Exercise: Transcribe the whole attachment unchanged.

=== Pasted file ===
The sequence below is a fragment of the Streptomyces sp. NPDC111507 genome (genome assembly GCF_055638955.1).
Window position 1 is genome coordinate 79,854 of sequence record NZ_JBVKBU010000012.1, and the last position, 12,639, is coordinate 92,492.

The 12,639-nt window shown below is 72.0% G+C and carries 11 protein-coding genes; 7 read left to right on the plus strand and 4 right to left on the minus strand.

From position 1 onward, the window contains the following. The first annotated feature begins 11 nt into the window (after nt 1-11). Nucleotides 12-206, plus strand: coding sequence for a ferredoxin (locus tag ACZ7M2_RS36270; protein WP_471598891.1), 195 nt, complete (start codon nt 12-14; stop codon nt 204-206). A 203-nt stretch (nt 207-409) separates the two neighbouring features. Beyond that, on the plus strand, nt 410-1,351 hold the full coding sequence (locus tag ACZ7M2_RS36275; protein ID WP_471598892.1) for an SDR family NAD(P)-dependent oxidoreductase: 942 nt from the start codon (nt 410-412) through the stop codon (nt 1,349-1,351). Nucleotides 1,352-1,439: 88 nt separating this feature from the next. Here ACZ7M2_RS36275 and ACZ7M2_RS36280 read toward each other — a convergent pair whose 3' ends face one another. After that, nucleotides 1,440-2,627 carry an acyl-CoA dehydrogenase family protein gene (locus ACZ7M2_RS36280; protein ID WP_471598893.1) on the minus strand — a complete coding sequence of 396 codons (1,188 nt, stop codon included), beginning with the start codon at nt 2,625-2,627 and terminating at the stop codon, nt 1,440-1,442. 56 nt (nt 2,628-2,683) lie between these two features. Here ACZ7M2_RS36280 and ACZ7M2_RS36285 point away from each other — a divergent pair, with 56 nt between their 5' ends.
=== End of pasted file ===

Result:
The sequence below is a fragment of the Streptomyces sp. NPDC111507 genome (genome assembly GCF_055638955.1).
Window position 1 is genome coordinate 79,854 of sequence record NZ_JBVKBU010000012.1, and the last position, 12,639, is coordinate 92,492.

The 12,639-nt window shown below is 72.0% G+C and carries 11 protein-coding genes; 7 read left to right on the plus strand and 4 right to left on the minus strand.

From position 1 onward, the window contains the following. The first annotated feature begins 11 nt into the window (after nt 1-11). Nucleotides 12-206, plus strand: coding sequence for a ferredoxin (locus tag ACZ7M2_RS36270; protein WP_471598891.1), 195 nt, complete (start codon nt 12-14; stop codon nt 204-206). A 203-nt stretch (nt 207-409) separates the two neighbouring features. Beyond that, on the plus strand, nt 410-1,351 hold the full coding sequence (locus tag ACZ7M2_RS36275; protein ID WP_471598892.1) for an SDR family NAD(P)-dependent oxidoreductase: 942 nt from the start codon (nt 410-412) through the stop codon (nt 1,349-1,351). Nucleotides 1,352-1,439: 88 nt separating this feature from the next. Here ACZ7M2_RS36275 and ACZ7M2_RS36280 read toward each other — a convergent pair whose 3' ends face one another. After that, nucleotides 1,440-2,627 carry an acyl-CoA dehydrogenase family protein gene (locus ACZ7M2_RS36280; protein ID WP_471598893.1) on the minus strand — a complete coding sequence of 396 codons (1,188 nt, stop codon included), beginning with the start codon at nt 2,625-2,627 and terminating at the stop codon, nt 1,440-1,442. 56 nt (nt 2,628-2,683) lie between these two features. Here ACZ7M2_RS36280 and ACZ7M2_RS36285 point away from each other — a divergent pair, with 56 nt between their 5' ends.